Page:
SYDNEY: As Australia's deadly bushfires rage, many companies are reporting hits to business with resorts shutting their doors, cheesemakers struggling to secure milk supplies and insurance claims on the rise.
As many as 5,850 fire-related insurance claims have been lodged since early November with insured losses estimated at A$375 million (US$260.3 million), according to the Insurance Council of Australia (ICA). However, with conditions still too dangerous in many areas, the full cost of the disaster is not expected to be known for several weeks.
The fires have ripped through more than 6 million hectares of land in the two most populous states of New South Wales (NSW) and Victoria, killing 24 people so far, razing thousands of buildings and leaving some towns without electricity and mobile coverage.
Aspen Group, which owns tourist parks in idyllic beach towns like Tomakin on the NSW south coast, said on Monday (Jan 6) it has turned away holidaymakers from its rentals as a result of the fires and expects a hit of at least A$500,000 to its revenue.
"Fire activity along the NSW south coast has been catastrophic with significant loss of life, housing and infrastructure," Aspen said in a statement.
"Tourists and residents have been asked to leave the region. It is not known when trading conditions will return to normal," it said, although none of its properties have been affected by the fires.
Vitalharvest Freehold Trust, which leases farms to Australia's largest listed fruit and vegetables grower Costa Group, said the fires had damaged a packing shed, including equipment and vehicles at one of its berry farms.
The farm comprises about 6 per cent of Vitalharvest's berry plantings, it said, adding a full assessment was yet to be carried out.
Kangaroo Island Plantation Timbers requested a trading halt on the stock exchange until Tuesday, pending an announcement on the "current fire situation."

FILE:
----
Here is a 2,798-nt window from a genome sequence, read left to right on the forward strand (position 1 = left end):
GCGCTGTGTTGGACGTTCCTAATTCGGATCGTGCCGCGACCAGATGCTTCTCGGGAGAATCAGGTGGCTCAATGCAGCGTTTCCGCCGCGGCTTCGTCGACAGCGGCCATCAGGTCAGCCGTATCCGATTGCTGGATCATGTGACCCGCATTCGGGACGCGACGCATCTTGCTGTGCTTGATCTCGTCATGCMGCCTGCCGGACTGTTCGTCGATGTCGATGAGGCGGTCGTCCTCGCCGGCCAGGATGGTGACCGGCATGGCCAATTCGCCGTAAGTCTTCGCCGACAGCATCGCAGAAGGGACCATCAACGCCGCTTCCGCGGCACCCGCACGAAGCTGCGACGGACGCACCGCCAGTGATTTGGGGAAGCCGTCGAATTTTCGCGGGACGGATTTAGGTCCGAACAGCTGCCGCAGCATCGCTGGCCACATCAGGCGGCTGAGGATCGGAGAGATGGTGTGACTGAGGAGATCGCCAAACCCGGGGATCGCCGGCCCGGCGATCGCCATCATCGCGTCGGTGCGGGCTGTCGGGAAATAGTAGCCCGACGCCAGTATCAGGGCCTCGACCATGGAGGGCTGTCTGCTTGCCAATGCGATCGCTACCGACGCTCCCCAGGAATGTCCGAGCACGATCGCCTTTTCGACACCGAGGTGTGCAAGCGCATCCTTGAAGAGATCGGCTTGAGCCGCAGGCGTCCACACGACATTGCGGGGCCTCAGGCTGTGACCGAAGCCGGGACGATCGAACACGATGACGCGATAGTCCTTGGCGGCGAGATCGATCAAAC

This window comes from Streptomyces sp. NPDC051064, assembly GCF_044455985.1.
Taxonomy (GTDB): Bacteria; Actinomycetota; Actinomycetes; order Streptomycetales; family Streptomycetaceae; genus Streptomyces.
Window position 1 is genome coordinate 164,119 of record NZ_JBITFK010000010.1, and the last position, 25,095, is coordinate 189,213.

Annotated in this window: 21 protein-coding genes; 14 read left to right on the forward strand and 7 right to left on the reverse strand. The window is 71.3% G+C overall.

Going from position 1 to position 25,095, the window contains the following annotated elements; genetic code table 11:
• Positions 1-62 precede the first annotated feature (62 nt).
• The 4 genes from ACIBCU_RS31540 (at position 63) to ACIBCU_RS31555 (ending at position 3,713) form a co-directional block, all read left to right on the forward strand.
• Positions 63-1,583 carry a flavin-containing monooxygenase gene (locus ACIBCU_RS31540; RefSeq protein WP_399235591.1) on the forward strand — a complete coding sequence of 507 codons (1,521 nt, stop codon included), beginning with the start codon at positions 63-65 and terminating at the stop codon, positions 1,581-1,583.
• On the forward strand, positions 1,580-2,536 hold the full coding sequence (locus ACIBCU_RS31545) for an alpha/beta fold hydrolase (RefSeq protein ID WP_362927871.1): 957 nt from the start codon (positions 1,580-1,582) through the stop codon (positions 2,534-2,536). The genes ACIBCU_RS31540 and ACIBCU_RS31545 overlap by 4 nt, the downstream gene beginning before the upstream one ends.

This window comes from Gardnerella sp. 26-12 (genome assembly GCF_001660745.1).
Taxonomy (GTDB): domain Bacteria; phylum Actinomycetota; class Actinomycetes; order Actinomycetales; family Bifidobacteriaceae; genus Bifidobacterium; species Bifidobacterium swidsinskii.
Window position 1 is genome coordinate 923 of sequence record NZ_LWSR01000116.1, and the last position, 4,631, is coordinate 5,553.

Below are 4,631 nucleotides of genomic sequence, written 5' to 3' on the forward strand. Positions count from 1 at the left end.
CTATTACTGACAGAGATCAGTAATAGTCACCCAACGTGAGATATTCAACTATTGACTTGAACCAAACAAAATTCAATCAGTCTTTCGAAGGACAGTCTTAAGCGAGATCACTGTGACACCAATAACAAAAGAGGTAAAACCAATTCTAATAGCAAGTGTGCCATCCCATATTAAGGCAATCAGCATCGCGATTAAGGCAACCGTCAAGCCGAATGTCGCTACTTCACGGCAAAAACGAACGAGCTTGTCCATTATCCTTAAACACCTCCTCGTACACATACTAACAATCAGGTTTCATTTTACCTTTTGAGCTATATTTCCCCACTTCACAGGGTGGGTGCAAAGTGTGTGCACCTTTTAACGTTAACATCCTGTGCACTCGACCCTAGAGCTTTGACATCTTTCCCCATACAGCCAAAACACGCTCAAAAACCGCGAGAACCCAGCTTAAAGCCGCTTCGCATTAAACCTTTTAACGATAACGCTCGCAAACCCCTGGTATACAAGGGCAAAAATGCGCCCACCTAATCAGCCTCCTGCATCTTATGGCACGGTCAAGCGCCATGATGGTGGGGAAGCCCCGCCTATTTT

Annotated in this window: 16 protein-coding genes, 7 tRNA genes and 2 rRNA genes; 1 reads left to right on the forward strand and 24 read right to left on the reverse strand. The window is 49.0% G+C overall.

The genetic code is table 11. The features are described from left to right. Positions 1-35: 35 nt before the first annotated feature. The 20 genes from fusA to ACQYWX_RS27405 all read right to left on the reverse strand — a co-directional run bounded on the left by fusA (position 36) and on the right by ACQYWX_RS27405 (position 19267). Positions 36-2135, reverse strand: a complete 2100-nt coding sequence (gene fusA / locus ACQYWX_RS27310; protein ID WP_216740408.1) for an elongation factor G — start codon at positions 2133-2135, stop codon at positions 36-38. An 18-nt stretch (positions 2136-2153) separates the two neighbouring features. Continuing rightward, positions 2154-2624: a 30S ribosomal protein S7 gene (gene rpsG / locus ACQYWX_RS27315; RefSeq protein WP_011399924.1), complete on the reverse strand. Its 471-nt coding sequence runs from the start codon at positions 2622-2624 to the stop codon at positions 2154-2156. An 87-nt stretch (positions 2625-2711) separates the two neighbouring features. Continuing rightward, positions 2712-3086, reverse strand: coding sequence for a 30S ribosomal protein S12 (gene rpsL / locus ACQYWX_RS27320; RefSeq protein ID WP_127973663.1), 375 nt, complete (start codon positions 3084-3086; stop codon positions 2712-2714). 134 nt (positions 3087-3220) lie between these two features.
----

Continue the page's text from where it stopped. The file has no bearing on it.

Kangaroo Island is a popular holiday spot in South Australia where two people died as dangerous fires burned over the weekend.
Last week, Insurance Australia Group said it expected to pay roughly A$400 million in natural peril claims for the six months to Dec 31. That is more than half of its A$641 million natural peril allowance for the fiscal year.
Rival Suncorp said it had received more than 1,500 claims since the fires began in November. "However, the full impact will not be known for several weeks until areas are safe to access."
FIRE HIT KEY DIARY REGIONS, ADD WOES FROM DROUGHT
Bushfires across Australia's east coast are set to pile on more pain for the country's dairy industry, already hurt by a prolonged drought, as processors in one of the world's largest exporters face tightening milk supplies.
The fires have swept through major dairy areas along the New South Wales south coast, where many producers have faced a three-year drought, and East Gippsland in Victoria. Bushfire-affected regions account for about a third of the country's milk output, data from industry group Dairy Australia shows.
"It isn't yet possible to get a full picture," said Phin Ziebell, agribusiness analyst, National Australia Bank.
"Hundreds, perhaps thousands of cattle will have been lost. We have to wait for the full assessment but the impact will be devastating."
Australia is the world's seventh-largest dairy exporter, supplying mainly Asian markets with products such as fresh milk, butter and cheese, as well as milk powder. Dairy is the country's fourth-biggest rural industry, worth A$3.3 billion (US$2.3 billion), according to government figures.
Even before the fires, Australia's milk production was set to fall to a 22-year low due to drought, according to country's chief commodity forecaster, leaving processors scrambling for sufficient supplies to meet demand.
"The processors were already under pressure beforehand as Australian milk production falls," said Michael Harvey, a dairy analyst at Rabobank.
Many farmers are now struggling to secure feed for their cattle, which could affect both milk production and breeding.
"Many roads are closed so we can't get fodder to farmers who need feed," said Paul Mumford, a dairy farmer in Won Wron, 210 km east of Melbourne.
"The fires have primarily killed the youngest in the herd. It will take years to rebuild," he added.
Australian Prime Minister Scott Morrison said on Monday nearly 4,000 livestock had been killed by the fires.
Bega Cheese, the biggest Australian-owned processor, said on Monday the fires had not directly affected its production facilities, but had hurt some suppliers.
"We are working closely with our employees, dairy farm suppliers and freight providers to ensure milk can be delivered and processed," said chief executive Paul van Heerwaarden.
Bega shares fell as much as 10 per cent on Monday.
Other big processors include Murray Goulburn, owned by Canada's Saputo, and New Zealand's Fonterra.